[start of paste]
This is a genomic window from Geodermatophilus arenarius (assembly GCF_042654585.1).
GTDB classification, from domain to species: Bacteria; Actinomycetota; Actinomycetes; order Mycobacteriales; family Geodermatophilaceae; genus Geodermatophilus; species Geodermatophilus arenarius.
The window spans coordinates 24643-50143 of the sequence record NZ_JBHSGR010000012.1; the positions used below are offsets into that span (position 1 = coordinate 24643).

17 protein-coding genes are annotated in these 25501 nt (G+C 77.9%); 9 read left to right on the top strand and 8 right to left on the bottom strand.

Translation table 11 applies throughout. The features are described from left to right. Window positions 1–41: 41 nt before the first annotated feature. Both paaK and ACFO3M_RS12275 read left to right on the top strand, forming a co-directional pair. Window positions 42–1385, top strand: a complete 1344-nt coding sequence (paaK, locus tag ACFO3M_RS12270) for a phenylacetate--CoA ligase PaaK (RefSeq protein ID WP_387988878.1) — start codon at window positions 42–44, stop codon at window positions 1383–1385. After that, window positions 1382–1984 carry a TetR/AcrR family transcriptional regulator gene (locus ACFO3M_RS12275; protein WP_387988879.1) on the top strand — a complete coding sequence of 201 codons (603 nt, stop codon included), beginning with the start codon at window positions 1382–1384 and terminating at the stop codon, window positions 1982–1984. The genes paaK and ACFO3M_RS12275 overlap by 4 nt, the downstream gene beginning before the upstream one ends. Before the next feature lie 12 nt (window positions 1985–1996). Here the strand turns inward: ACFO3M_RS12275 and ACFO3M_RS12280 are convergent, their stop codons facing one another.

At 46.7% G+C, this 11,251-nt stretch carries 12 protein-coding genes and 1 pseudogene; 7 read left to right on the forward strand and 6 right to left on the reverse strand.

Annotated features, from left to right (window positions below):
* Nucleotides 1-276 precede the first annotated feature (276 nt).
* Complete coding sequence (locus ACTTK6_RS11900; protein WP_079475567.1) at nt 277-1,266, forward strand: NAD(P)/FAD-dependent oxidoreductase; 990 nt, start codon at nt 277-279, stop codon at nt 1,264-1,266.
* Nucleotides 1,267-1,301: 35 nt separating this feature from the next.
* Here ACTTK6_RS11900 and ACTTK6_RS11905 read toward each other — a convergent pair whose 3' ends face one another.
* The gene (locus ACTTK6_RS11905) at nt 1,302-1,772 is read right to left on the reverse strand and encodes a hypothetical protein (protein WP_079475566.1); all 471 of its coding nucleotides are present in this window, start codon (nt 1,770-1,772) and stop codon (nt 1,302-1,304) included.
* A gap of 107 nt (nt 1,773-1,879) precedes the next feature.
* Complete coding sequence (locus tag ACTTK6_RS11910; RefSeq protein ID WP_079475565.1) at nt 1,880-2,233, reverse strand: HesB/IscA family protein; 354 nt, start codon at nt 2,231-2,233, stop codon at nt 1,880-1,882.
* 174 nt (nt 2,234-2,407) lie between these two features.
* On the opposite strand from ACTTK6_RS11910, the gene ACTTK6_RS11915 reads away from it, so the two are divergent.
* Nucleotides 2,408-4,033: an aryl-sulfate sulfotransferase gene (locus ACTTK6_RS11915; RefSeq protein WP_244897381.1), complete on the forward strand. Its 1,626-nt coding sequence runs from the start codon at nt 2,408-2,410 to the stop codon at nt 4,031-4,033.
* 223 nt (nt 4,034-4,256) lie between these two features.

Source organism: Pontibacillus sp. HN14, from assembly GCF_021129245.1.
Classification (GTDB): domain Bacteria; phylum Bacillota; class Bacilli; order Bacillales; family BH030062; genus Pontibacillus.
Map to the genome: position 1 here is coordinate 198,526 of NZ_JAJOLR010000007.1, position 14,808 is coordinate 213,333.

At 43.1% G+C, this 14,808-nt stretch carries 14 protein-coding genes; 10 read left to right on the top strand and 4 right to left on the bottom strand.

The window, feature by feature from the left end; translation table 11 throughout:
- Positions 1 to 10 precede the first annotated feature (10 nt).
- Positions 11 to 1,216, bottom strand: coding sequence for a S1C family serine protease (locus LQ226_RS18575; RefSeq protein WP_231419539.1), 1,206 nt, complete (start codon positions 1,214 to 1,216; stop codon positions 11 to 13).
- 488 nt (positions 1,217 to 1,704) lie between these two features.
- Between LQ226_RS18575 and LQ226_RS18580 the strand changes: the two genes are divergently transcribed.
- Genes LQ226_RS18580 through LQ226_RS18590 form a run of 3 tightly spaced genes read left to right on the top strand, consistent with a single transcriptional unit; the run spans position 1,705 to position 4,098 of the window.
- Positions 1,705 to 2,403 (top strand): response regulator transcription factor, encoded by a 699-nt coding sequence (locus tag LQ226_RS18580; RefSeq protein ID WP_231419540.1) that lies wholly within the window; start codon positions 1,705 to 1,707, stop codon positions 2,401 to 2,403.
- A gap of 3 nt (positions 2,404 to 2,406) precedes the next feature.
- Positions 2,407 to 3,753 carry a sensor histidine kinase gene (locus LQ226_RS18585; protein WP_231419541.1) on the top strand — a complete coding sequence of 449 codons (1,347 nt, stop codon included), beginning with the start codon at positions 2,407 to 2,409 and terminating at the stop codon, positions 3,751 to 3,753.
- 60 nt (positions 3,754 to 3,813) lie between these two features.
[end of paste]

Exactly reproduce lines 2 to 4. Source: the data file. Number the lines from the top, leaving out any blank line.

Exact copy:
GTDB classification, from domain to species: Bacteria; Actinomycetota; Actinomycetes; order Mycobacteriales; family Geodermatophilaceae; genus Geodermatophilus; species Geodermatophilus arenarius.
The window spans coordinates 24643-50143 of the sequence record NZ_JBHSGR010000012.1; the positions used below are offsets into that span (position 1 = coordinate 24643).

17 protein-coding genes are annotated in these 25501 nt (G+C 77.9%); 9 read left to right on the top strand and 8 right to left on the bottom strand.